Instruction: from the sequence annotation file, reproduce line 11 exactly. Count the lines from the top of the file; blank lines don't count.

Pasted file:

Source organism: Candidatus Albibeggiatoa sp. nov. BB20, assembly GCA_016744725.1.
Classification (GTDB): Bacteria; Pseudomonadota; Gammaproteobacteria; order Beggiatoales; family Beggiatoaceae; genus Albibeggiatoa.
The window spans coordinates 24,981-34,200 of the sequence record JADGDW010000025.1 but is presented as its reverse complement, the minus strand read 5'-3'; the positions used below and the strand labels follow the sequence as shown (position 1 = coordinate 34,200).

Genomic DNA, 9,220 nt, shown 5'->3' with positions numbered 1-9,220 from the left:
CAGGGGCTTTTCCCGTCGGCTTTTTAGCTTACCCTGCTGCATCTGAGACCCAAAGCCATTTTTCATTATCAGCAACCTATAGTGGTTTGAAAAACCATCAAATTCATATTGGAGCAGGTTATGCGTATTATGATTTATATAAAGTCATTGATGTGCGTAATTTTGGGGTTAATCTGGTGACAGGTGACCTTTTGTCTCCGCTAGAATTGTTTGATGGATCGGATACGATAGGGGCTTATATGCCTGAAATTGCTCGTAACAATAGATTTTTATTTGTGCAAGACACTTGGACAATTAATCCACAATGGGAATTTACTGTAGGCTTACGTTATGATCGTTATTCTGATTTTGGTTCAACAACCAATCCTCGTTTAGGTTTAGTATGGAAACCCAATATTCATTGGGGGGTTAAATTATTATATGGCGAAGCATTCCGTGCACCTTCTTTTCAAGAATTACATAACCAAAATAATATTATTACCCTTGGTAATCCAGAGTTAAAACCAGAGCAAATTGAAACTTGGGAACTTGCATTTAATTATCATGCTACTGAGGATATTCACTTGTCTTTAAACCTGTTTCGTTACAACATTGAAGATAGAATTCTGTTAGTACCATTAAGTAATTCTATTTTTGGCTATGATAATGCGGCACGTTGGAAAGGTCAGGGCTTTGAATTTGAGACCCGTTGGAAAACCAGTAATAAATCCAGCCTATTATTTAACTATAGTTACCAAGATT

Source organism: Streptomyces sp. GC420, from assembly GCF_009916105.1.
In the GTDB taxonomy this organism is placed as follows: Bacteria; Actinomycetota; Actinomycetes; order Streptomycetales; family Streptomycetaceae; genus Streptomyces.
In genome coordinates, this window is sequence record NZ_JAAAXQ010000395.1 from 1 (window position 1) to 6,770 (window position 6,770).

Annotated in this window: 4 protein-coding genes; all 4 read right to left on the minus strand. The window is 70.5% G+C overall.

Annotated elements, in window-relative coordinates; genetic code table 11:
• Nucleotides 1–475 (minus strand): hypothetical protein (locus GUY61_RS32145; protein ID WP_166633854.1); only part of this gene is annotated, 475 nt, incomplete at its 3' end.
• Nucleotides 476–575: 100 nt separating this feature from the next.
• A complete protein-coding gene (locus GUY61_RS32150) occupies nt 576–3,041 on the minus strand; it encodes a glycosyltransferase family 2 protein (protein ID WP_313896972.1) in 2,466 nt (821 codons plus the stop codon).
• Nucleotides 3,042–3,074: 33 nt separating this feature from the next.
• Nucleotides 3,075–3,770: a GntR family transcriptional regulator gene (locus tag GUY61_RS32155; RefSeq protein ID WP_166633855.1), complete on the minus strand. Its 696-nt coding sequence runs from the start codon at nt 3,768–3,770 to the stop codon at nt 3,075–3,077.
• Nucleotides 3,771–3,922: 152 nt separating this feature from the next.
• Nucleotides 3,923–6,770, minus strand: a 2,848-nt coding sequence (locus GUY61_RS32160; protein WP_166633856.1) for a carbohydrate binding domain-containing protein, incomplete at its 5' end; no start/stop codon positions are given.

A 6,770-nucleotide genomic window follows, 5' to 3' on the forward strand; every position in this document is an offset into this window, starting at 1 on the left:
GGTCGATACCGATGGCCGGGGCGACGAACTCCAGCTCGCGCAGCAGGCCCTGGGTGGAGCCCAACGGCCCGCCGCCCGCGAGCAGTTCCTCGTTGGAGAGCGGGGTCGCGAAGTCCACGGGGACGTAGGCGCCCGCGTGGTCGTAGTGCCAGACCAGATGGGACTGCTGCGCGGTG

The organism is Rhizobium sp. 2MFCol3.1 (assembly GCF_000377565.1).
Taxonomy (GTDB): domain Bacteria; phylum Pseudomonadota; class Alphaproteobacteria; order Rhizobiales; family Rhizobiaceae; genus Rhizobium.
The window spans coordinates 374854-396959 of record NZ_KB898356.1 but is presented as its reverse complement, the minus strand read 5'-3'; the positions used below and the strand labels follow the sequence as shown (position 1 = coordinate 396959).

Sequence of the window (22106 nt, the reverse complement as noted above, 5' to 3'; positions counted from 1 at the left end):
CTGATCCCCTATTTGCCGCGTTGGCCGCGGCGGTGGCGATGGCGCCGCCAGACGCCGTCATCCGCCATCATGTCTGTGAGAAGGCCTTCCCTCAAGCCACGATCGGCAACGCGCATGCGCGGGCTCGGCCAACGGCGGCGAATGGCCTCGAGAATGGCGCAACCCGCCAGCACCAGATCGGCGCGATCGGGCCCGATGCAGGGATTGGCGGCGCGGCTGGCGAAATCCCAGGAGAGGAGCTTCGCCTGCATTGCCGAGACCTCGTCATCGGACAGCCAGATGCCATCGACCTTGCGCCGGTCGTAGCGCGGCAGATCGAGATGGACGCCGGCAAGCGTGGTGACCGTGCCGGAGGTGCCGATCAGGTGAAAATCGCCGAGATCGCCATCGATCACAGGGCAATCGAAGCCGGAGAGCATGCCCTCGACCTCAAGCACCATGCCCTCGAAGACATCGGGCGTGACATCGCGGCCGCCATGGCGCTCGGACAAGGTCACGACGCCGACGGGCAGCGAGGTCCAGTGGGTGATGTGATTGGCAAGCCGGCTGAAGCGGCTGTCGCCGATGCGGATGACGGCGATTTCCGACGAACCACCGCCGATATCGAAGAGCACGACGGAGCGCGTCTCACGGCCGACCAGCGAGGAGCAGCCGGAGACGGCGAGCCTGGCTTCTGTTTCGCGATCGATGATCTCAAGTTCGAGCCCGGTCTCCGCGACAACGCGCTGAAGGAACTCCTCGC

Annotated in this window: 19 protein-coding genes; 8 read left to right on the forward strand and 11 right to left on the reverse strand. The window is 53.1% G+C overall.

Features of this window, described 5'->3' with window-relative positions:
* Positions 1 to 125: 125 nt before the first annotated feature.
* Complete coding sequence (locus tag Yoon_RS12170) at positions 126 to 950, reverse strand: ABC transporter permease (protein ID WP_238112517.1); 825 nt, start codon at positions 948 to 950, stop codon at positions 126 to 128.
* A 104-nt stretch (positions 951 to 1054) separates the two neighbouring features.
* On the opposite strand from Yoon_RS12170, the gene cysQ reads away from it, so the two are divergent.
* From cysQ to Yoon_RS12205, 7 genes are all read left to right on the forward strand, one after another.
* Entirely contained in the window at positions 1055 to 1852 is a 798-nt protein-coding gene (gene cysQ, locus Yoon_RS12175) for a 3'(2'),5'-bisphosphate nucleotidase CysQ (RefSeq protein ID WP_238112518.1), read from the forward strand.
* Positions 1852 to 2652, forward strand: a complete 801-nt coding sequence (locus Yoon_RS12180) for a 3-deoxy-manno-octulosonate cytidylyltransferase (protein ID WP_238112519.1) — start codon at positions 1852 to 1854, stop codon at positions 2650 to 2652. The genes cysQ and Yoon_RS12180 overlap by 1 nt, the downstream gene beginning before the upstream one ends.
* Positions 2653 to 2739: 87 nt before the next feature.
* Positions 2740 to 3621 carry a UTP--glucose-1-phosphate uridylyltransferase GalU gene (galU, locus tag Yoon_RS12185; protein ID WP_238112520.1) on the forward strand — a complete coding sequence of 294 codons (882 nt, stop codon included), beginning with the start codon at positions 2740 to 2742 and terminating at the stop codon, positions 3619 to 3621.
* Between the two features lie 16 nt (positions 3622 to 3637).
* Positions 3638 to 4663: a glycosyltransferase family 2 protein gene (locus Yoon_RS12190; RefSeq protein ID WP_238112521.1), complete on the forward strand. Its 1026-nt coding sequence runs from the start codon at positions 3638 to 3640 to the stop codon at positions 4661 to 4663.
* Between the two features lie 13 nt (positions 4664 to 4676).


• Nucleotides 1–475 (minus strand): hypothetical protein (locus GUY61_RS32145; protein ID WP_166633854.1); only part of this gene is annotated, 475 nt, incomplete at its 3' end.